Centralised logging for AWS Lambda, REVISED (2018)

First of all, I would like to thank all of you for fol­low­ing and read­ing my con­tent. My post on cen­tralised log­ging for AWS Lamb­da has been viewed more than 20K times by now, so it is clear­ly a chal­lenge that many of you have run into.

In the post, I out­lined an approach of using a Lamb­da func­tion to ship all your Lamb­da logs from Cloud­Watch Logs to a log aggre­ga­tion ser­vice such as Logz.io.

In the demo project, I also includ­ed func­tions to:

  • auto-sub­scribe new log groups to the log-ship­ping func­tion
  • auto-update the reten­tion pol­i­cy of new log groups to X num­ber of days (default is Nev­er Expire which has a long term cost impact)

This approach works well when you start out. How­ev­er, you can run into some seri­ous prob­lems at scale.

Mind the concurrency

When pro­cess­ing Cloud­Watch Logs with a Lamb­da func­tion, you need to be mind­ful of the no. of con­cur­rent exe­cu­tions it cre­ates. Because Cloud­Watch Logs is an asyn­chro­nous event source for Lamb­da.

When you have 100 func­tions run­ning con­cur­rent­ly, they will each push logs to Cloud­Watch Logs. This in turn can trig­ger 100 con­cur­rent exe­cu­tions of the log ship­ping func­tion. Which can poten­tial­ly dou­ble the num­ber of func­tions that are con­cur­rent­ly run­ning in your region. Remem­ber, there is a soft, region­al lim­it of 1000 con­cur­rent exe­cu­tions for all func­tions!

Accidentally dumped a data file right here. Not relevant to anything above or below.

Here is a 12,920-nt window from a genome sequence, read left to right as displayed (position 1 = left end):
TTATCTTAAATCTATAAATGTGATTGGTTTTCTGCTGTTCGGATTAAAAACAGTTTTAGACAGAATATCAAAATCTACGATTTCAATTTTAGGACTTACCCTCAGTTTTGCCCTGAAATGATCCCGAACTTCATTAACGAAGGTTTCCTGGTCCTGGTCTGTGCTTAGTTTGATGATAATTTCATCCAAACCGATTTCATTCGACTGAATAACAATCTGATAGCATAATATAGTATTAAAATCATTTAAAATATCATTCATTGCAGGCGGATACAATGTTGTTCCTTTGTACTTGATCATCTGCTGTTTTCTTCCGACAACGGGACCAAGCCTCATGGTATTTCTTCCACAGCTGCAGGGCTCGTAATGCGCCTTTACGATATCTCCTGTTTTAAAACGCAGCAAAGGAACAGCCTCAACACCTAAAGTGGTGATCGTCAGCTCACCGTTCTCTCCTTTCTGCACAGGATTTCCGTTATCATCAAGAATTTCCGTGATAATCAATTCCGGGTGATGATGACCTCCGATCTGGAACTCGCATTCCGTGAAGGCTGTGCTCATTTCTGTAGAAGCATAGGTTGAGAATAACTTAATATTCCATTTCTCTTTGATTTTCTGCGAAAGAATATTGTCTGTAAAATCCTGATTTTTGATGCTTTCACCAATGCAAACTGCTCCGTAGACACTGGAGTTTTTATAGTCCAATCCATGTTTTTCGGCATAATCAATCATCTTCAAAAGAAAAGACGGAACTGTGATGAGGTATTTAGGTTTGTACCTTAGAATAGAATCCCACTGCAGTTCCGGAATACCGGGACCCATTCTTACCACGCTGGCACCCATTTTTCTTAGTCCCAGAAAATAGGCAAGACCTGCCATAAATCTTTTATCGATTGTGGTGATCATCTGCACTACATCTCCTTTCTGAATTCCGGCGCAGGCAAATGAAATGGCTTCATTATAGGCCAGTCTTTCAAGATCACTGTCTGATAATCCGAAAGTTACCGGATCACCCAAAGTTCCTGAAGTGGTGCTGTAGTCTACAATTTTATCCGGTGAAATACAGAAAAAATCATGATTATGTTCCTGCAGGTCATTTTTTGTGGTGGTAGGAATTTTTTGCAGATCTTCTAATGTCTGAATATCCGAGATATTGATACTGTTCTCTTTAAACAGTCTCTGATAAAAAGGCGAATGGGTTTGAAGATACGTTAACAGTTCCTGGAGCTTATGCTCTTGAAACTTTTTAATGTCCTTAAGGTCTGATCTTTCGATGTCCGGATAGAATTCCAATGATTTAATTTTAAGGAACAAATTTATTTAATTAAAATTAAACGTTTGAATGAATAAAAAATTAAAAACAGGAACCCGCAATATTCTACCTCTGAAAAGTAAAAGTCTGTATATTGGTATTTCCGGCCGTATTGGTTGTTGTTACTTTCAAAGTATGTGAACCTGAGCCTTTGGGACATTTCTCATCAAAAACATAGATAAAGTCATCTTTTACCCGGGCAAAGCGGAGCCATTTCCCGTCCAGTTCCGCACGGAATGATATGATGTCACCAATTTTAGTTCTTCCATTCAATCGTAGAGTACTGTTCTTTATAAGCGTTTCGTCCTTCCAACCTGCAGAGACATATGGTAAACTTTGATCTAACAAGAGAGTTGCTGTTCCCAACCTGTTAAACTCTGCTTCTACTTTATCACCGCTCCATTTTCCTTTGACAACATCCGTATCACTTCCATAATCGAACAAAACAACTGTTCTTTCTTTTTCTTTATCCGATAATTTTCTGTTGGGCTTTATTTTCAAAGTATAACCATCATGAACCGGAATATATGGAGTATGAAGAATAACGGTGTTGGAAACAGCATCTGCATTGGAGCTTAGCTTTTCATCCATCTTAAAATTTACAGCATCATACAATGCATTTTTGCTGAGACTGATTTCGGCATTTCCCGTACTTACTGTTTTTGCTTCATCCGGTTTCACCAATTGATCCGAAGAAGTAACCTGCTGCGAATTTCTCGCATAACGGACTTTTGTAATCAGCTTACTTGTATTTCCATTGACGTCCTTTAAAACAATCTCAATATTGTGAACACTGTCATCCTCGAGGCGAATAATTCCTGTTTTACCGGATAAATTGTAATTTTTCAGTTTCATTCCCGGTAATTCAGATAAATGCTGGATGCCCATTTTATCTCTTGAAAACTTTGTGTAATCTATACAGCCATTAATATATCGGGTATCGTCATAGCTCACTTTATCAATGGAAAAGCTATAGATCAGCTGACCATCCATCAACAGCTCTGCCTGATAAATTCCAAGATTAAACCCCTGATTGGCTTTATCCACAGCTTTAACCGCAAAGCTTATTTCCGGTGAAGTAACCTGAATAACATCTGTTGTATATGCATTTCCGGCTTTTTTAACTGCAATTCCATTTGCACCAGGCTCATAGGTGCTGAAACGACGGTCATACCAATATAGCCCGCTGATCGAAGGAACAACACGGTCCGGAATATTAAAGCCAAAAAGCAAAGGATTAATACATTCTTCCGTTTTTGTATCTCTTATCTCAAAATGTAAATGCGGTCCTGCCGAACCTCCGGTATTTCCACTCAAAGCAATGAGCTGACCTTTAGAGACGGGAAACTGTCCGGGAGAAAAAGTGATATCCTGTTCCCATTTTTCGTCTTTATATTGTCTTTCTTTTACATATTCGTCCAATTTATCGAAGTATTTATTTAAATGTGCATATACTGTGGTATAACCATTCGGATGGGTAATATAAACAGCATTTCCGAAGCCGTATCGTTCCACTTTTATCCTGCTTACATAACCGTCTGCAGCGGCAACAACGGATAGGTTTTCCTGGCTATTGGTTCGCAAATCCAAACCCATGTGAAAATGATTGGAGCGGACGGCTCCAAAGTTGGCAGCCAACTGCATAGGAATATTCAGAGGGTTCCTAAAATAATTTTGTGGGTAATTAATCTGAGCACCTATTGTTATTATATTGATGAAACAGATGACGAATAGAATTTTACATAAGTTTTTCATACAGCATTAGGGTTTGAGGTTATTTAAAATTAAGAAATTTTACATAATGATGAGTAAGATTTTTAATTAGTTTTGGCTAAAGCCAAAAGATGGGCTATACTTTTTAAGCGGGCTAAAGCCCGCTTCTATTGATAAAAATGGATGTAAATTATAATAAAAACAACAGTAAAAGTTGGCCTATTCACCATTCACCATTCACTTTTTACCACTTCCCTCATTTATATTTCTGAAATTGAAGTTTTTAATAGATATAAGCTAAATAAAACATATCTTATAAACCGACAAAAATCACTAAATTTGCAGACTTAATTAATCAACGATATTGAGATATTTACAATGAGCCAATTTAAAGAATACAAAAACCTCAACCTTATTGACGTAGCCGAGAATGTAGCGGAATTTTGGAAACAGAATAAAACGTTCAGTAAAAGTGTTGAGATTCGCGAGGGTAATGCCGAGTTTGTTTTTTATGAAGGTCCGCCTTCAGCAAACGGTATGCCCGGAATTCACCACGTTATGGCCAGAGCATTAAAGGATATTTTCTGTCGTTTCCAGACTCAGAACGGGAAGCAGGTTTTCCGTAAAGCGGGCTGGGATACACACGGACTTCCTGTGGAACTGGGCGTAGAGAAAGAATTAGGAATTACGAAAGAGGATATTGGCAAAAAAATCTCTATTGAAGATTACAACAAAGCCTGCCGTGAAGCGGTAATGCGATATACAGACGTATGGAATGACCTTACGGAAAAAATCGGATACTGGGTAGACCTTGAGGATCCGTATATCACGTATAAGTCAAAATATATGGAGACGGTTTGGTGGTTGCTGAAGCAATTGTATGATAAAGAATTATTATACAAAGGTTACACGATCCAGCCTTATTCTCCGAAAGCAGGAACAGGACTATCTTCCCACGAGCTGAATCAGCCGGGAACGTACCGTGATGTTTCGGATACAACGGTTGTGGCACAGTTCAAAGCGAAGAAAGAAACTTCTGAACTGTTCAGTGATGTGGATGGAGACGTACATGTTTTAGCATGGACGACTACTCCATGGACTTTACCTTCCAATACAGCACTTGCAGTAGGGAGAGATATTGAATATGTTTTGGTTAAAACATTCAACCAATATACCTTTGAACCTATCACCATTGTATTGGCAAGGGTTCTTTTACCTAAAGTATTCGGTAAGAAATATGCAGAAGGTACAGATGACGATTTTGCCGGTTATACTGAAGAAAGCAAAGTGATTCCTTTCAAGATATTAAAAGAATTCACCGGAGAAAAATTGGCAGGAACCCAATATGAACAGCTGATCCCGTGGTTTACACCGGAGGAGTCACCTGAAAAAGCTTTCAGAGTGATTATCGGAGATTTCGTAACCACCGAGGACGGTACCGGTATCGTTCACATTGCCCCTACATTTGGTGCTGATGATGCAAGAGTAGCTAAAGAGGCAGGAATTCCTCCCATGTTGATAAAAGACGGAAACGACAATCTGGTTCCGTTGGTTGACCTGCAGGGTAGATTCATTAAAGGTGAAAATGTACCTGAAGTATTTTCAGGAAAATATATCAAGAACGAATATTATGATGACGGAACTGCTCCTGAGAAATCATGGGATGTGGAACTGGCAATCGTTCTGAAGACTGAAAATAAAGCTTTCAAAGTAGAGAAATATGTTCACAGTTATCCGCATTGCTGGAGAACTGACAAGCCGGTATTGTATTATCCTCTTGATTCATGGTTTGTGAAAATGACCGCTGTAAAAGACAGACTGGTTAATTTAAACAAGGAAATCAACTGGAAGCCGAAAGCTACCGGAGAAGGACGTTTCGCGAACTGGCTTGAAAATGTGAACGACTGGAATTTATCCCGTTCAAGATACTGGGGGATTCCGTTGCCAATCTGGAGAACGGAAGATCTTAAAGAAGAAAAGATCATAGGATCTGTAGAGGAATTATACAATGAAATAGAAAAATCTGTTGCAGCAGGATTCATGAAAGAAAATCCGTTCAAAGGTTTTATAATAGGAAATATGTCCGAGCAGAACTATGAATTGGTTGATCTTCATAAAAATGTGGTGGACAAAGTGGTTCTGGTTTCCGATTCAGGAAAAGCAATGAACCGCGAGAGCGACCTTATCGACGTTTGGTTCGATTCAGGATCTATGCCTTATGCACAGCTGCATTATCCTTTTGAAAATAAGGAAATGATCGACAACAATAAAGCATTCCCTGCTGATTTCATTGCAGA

This means your log ship­ping func­tion can cause cas­cade fail­ures through­out your entire appli­ca­tion. Crit­i­cal func­tions can be throt­tled because too many exe­cu­tions are used to push logs out of Cloud­Watch Logs — not a good way to go down ;-)

You can set the Reserved Con­cur­ren­cy for the log ship­ping func­tion, to lim­it its max num­ber of con­cur­rent exe­cu­tions. How­ev­er, you risk los­ing logs when the log ship­ping func­tion is throt­tled.

You can also request a raise to the region­al lim­it and make it so high that you don’t have to wor­ry about throt­tling.

A better approach at scale is to use Kinesis

How­ev­er, I would sug­gest that a bet­ter approach is to stream the logs from Cloud­Watch Logs to a Kine­sis stream first. From there, a Lamb­da func­tion can process the logs and for­ward them on to a log aggre­ga­tion ser­vice.

With this approach, you have con­trol the con­cur­ren­cy of the log ship­ping func­tion. As the num­ber of log events increas­es, you can increase the num­ber of shards in the Kine­sis stream. This would also increase the num­ber of con­cur­rent exe­cu­tions of the log ship­ping func­tion.

Take a look at this repo to see how it works. It has a near­ly iden­ti­cal set up to the demo project for the pre­vi­ous post:

  • a set-retention func­tion that auto­mat­i­cal­ly updates the reten­tion pol­i­cy for new log groups to 7 days
  • a subscribe func­tion auto­mat­i­cal­ly sub­scribes new log groups to a Kine­sis stream
  • a ship-logs-to-logzio func­tion that process­es the log events from the above Kine­sis stream and ships them to Logz.io
  • a process_all script to sub­scribe all exist­ing log groups to the same Kine­sis stream

You should also check out this post to see how you can autoscale Kine­sis streams using Cloud­Watch and Lamb­da.

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